Labyrinth weirs are a good choice to increase the capacity of flow per unit of the weir width for a given water level. Recently, compound labyrinth weirs are being used more efficiently than conventional labyrinth weirs for increasing discharge capacity (Idrees *et al.* 2016). It seems that the modified labyrinth weir can be a promising solution that can be applied successfully. However, many factors impact on the labyrinth weir capacity that cause the complex design of the overflow structure. The main impact factors are the weir shape in planform, crest shape, the weir height, sidewall angle, head over the crest, sidewall thickness, apex shape, and approach channel conditions (Crookston 2010).

The computation fluid dynamic (*CFD*) program is currently widely used in water resources applications and is utilised in combination with other methods such as physical modelling. Versteeg & Malalasekera (1995) showed that *CFD* can be a good option to solve and analyse a problem rather than producing a final result, mainly due to the number of suppositions used in the numerical methods to find results in *CFD*. The flow becomes more complicated in the modelling process when the flow is three-dimensional (3D) (Ghare *et al.* 2008).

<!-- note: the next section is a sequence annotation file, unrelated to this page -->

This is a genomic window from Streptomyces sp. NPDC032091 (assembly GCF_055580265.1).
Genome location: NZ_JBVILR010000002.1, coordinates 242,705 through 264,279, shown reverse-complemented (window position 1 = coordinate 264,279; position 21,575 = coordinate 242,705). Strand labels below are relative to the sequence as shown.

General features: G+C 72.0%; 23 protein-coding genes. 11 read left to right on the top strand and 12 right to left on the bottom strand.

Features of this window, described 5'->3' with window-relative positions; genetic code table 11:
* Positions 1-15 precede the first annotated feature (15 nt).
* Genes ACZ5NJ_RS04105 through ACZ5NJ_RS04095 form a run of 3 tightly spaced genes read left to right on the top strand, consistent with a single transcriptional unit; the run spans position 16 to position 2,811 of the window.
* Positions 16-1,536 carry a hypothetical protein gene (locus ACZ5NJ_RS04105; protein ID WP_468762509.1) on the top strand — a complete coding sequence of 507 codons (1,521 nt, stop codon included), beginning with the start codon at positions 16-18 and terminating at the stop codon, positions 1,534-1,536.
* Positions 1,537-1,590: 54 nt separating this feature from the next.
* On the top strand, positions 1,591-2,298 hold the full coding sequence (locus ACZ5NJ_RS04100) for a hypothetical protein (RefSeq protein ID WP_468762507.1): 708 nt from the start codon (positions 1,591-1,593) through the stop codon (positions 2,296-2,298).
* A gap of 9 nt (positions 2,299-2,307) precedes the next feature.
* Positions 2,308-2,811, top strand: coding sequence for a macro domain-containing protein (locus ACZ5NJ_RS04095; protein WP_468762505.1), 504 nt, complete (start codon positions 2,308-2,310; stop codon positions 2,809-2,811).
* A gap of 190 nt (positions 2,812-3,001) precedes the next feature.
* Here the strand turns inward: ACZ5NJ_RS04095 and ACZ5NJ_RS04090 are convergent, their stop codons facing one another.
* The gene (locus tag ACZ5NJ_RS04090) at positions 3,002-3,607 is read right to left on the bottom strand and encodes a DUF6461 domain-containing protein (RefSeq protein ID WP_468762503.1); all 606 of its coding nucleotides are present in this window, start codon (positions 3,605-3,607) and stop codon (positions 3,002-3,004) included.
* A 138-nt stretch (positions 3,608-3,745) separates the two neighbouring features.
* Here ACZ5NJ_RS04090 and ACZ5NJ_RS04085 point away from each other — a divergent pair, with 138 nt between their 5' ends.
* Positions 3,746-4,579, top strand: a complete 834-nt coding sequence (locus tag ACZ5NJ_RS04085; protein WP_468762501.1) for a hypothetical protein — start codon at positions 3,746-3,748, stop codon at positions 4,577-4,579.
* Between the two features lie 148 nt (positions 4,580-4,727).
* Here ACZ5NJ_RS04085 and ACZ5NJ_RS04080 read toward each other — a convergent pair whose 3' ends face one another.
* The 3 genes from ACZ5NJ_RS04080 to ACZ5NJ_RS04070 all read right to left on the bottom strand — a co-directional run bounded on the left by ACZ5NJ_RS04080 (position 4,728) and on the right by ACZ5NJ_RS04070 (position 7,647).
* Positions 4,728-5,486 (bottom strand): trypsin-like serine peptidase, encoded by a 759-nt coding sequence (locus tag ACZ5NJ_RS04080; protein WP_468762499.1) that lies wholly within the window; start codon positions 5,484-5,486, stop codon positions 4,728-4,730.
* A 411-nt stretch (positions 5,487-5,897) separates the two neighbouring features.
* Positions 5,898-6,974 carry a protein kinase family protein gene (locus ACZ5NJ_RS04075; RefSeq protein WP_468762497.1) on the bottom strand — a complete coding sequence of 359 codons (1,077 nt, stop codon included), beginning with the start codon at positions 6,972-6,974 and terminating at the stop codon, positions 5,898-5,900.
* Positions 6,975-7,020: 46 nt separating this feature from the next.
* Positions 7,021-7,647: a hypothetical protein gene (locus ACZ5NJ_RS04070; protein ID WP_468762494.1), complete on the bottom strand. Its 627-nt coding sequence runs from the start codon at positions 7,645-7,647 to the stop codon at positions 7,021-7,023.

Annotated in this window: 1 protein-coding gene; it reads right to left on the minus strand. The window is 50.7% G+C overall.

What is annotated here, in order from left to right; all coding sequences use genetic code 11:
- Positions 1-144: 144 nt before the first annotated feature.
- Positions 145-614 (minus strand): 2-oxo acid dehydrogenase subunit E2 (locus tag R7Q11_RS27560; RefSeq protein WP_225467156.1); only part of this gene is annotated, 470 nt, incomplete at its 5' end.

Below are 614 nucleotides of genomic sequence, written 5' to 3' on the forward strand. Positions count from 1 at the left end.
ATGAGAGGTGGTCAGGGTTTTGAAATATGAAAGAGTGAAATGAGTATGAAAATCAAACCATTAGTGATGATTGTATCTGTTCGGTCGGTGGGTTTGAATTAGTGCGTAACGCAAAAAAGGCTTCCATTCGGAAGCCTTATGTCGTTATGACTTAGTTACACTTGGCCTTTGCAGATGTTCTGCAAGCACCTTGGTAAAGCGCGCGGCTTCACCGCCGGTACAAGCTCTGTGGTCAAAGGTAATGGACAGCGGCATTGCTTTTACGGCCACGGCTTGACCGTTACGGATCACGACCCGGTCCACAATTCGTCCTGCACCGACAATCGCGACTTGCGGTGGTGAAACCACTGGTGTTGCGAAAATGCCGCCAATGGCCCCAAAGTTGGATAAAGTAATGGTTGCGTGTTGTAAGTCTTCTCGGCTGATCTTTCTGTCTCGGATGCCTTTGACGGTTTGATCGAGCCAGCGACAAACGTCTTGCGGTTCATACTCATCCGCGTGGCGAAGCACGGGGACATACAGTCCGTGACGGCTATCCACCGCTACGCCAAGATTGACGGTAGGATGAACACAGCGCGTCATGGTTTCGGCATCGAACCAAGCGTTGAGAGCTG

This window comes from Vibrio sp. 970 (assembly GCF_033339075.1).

Recently, studies have been interested in using *CFD* modelling as an additional design tool for labyrinth weirs (Shaghaghian & Sharifi 2015; Daneshfaraz *et al.* 2016, 2019; Seo *et al.* 2016; Hu *et al.* 2018; Sangsefidi *et al.* 2019). A limited number of numerical researches have been achieved to date on the hydraulic characteristics of labyrinth weirs. Savage *et al.* (2004) conducted a numerical study and compared it to studies of physical models carried out by the US Bureau of Reclamation (USBR). They found that existing design methods were incomplete for labyrinth weirs with varying *P* values. Bhuiyan & Hey (2007) carried out a numerical study to simulate experimental tests in a straight channel for three shapes of weirs. The study aimed to investigate flow directions with respect to folder weirs. Simulated and measured velocity profiles were compared at different locations downstream of a linear rectangular weir. Paxson *et al.* (2008) investigated the possibility of a replacement gate for the spillway for Lake Townsend Dam by another labyrinth weir based on weir efficiency in passing a large storm event. Experiments were conducted on numerical and physical models of the labyrinth weir. The finite-volume method, which is available in Flow-3D in *CFD*, was applied as a numerical technique. Lopes *et al.* (2008) provided guidance for calculating energy dissipation downstream of a labyrinth weir. Ackers *et al.* (2011) used the empirical equation of Tullis *et al.* (1995) for the hydraulic design of the labyrinth weir and studied the flow behaviour using ANSYS *CFX-12* software as a tool of the *CFD*. Holmquist-Johnson (2011) utilised a three-dimensional numerical model to investigate the effect of alternative solutions in U-weir geometry on local hydraulics (downstream bed shear stress, velocity and upstream water surface elevations). Sangsefidi *et al.* (2015) conducted a numerical study using Flow-3D software as a tool of the *CFD* to study the impact of the downstream bed level on the coefficient of discharge of linear and arced labyrinth spillways. The results demonstrated that in the case of a high headwater, the coefficient of discharge increased when the downstream bed level of the labyrinth spillway reduced, especially in the case of an arced labyrinth spillway. Savage *et al.* (2016) used numerical and physical modelling to investigate the flow characteristics with high headwater in labyrinth weirs. The results showed that *CFD* modelling was able to precisely simulate flow characteristics in labyrinth weirs and calculated discharges were fairly independent of the turbulence model. Torres *et al.* (2018) used the *CFD* package to validate results in physical models and compared between two solvers. Salazar & Crookston (2019) estimated the discharge for arced labyrinth spillways using experimental data and machine learning algorithms. Bilhan *et al.* (2018) carried out an experimental and numerical study by using *CFD* modelling to study the impact of nappe breakers on the capacity of discharge and subatmospheric pressure under the nappe flow. The results of both the experimental observations and numerical simulations demonstrated the positive results found through the utilise of the nappe breakers to control subatmospheric pressures on the downstream face of the circular labyrinth weirs. Carrillo *et al.* (2019) carried out numerical simulations by *CFD* modelling and experimental work for a large sidewall angle of a labyrinth weir under free flow and submerged flow, utilising three different turbulence models.